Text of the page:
Germany's exports to the United States in the first half of this year were worth 24.4 billion euros ($28.3 billion) more than its imports of U.S. goods, data from the Federal Statistics Office showed on Friday.
The trade surplus was 100 million euros less than last year, but still meant Germany has the largest trade surplus with the United States than any other country, something U.S. President Donald Trump has vowed to reverse.
Germany's trade surplus has also come under attack from the International Monetary Fund, which says it contributes to trade tensions and adds to risks that could undermine global financial stability.
Germany's trade surplus with the whole world was 121.5 billion euros in the first half, slightly higher that last year.
The IMF has urged the German government to boost investments beyond the levels agreed by Chancellor Angela Merkel's government which plans to increase spending by 4 percent this year. Higher government spending would stimulate imports.
Trump hit the European Union, Canada and Mexico with tariffs of 25 percent on steel and 10 percent on aluminium at the start of June, ending exemptions that had been in place since March. The EU and Canada responded with their own levies on U.S. goods.
China imposed tariffs on U.S. goods in response to Trump's levies on Chinese imports, spooking German manufacturers who rely on the world's two largest economies for growth.
Fears of an all-out trade war between the U.S. and the European Union eased after Trump agreed last month to refrain from imposing tariffs on cars imported from the bloc while the two sides negotiate cuts to other trade barriers.
Germany's exports to the United States - its biggest export market - rose 0.8 percent to 56.1 billion euros in the first six months of the year. France was the second-largest importer of German goods, followed by the Netherlands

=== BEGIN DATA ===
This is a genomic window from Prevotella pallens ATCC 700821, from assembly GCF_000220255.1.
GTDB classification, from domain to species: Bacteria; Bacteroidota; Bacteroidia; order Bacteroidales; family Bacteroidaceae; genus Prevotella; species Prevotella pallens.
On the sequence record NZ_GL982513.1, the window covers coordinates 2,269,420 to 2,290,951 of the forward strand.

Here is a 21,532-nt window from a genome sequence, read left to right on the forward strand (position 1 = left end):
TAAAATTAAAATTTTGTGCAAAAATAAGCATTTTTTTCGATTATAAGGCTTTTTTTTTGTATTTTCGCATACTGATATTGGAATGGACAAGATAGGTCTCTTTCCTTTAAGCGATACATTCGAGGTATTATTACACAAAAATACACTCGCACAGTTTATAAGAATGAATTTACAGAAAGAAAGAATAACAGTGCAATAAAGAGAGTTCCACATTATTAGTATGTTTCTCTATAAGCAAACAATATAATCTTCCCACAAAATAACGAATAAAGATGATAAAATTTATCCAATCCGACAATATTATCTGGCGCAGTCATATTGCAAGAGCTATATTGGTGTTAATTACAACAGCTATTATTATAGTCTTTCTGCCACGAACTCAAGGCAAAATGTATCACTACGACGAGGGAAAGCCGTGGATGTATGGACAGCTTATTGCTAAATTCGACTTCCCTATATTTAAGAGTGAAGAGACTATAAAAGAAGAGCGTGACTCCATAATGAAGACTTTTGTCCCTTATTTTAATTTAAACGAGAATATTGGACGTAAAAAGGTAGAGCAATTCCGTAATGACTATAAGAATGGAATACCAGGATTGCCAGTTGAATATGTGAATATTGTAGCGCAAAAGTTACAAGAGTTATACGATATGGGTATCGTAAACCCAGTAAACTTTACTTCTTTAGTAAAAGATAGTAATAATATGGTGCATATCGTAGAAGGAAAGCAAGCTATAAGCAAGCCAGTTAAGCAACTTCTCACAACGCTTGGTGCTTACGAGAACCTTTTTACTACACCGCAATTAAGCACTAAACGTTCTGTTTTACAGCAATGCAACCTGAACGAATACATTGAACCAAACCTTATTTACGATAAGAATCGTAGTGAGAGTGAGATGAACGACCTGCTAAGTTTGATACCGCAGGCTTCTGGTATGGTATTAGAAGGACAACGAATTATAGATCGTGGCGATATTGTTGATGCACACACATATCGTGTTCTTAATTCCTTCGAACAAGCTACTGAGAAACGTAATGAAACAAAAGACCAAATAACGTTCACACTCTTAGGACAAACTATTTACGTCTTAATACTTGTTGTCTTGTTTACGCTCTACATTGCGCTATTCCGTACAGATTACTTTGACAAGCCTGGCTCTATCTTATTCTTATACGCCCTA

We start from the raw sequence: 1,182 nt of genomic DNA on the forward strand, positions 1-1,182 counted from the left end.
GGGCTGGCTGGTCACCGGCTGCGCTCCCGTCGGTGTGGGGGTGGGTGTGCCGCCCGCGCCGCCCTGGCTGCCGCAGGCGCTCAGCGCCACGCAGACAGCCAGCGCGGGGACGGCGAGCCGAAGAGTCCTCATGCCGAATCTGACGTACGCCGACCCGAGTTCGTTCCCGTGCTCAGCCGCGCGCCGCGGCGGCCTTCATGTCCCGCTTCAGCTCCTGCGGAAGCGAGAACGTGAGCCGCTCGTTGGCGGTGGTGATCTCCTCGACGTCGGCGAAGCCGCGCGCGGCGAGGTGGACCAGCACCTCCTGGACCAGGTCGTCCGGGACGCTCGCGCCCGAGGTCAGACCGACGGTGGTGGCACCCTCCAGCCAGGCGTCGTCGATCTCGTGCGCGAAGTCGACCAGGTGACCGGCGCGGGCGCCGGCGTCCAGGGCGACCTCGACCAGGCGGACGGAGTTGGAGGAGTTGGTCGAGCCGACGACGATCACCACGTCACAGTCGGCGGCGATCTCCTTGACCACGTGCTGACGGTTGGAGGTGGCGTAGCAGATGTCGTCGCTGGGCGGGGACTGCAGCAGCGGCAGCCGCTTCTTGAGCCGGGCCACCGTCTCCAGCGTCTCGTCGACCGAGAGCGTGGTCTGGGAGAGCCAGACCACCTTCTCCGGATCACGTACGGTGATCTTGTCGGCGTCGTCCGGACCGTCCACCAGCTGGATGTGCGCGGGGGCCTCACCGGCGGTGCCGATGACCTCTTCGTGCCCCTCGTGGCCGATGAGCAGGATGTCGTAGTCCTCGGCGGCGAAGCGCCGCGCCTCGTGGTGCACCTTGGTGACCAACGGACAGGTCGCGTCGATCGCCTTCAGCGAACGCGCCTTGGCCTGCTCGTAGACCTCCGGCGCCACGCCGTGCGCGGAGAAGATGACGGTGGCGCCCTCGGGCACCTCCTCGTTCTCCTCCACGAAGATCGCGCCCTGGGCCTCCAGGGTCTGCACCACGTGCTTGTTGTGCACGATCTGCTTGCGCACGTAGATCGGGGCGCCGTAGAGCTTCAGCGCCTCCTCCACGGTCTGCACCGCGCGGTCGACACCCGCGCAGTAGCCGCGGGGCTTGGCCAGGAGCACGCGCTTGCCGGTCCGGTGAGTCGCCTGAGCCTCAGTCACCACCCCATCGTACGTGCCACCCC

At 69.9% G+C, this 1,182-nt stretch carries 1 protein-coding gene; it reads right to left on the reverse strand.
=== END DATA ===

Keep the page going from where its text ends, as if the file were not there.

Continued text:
German ministry: No decision yet on Iran bid to withdraw cash
The German finance ministry on Wednesday denied a media report suggesting it would give Iran permission to withdraw 300 million euros ($348 million) in cash from bank accounts held in Germany, a plan that is strongly opposed by the United States.Iran's request was still being studied, the ministry said in a statement. "Press reports about a so-called release of the funds through the customs office ... are not accurate. The screening processes have not yet been completed."German weekly newspaper Die Zeit reported on Wednesday that the ministry's Financial Intelligence Unit had concluded the withdrawal would not violate German counter-terrorism laws and it had found no evidence the money could wind up in the wrong hands.The U.S. government is pressing Germany to reject Iran's bid to withdraw the cash from the Europaeisch-Iranische Handelsbank AG (eihbank) because it says the money could be transferred to fund armed groups in the Middle East.The U.S. embassy in Berlin this week said it expected Germany to block the cash withdrawal under new central bank rules on money laundering that take effect on Aug. 25.Die Zeit said Washington had threatened to impose sanctions against the German central bank if it approved Iran's request.Washington has announced new sanctions on Iran and ordered all countries to stop buying Iranian oil by November and foreign firms to stop doing business there or face U.S. blacklists.Iran argues it needs the cash for Iranian citizens travelling abroad since they cannot access recognised credit cards.The changes in Bundesbank rules will allow German authorities to demand explanations about the end destination of large cash withdrawals - which could allow the Iranian request to be denied.